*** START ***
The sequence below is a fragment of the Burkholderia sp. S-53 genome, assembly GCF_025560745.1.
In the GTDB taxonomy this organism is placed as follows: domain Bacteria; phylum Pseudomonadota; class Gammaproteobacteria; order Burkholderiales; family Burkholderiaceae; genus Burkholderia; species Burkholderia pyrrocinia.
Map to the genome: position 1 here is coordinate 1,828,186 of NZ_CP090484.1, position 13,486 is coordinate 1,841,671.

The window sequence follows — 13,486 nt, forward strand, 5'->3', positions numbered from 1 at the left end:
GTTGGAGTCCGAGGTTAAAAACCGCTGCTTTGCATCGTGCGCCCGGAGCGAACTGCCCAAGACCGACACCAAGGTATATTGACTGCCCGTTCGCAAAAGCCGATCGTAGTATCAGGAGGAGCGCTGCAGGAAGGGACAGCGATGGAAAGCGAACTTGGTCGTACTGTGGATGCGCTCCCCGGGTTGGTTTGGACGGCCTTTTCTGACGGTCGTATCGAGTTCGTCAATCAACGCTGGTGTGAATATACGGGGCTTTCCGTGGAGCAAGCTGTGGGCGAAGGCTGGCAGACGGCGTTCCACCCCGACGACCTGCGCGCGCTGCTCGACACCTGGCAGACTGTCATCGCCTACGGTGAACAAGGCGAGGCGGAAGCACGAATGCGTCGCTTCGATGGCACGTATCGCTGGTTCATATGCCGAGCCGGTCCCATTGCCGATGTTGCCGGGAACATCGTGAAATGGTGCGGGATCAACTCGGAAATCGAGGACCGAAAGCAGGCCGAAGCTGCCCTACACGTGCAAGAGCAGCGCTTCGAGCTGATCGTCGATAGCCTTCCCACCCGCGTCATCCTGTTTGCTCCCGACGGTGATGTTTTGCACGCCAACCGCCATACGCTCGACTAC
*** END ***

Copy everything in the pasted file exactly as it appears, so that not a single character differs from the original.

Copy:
The sequence below is a fragment of the Burkholderia sp. S-53 genome, assembly GCF_025560745.1.
In the GTDB taxonomy this organism is placed as follows: domain Bacteria; phylum Pseudomonadota; class Gammaproteobacteria; order Burkholderiales; family Burkholderiaceae; genus Burkholderia; species Burkholderia pyrrocinia.
Map to the genome: position 1 here is coordinate 1,828,186 of NZ_CP090484.1, position 13,486 is coordinate 1,841,671.

The window sequence follows — 13,486 nt, forward strand, 5'->3', positions numbered from 1 at the left end:
GTTGGAGTCCGAGGTTAAAAACCGCTGCTTTGCATCGTGCGCCCGGAGCGAACTGCCCAAGACCGACACCAAGGTATATTGACTGCCCGTTCGCAAAAGCCGATCGTAGTATCAGGAGGAGCGCTGCAGGAAGGGACAGCGATGGAAAGCGAACTTGGTCGTACTGTGGATGCGCTCCCCGGGTTGGTTTGGACGGCCTTTTCTGACGGTCGTATCGAGTTCGTCAATCAACGCTGGTGTGAATATACGGGGCTTTCCGTGGAGCAAGCTGTGGGCGAAGGCTGGCAGACGGCGTTCCACCCCGACGACCTGCGCGCGCTGCTCGACACCTGGCAGACTGTCATCGCCTACGGTGAACAAGGCGAGGCGGAAGCACGAATGCGTCGCTTCGATGGCACGTATCGCTGGTTCATATGCCGAGCCGGTCCCATTGCCGATGTTGCCGGGAACATCGTGAAATGGTGCGGGATCAACTCGGAAATCGAGGACCGAAAGCAGGCCGAAGCTGCCCTACACGTGCAAGAGCAGCGCTTCGAGCTGATCGTCGATAGCCTTCCCACCCGCGTCATCCTGTTTGCTCCCGACGGTGATGTTTTGCACGCCAACCGCCATACGCTCGACTAC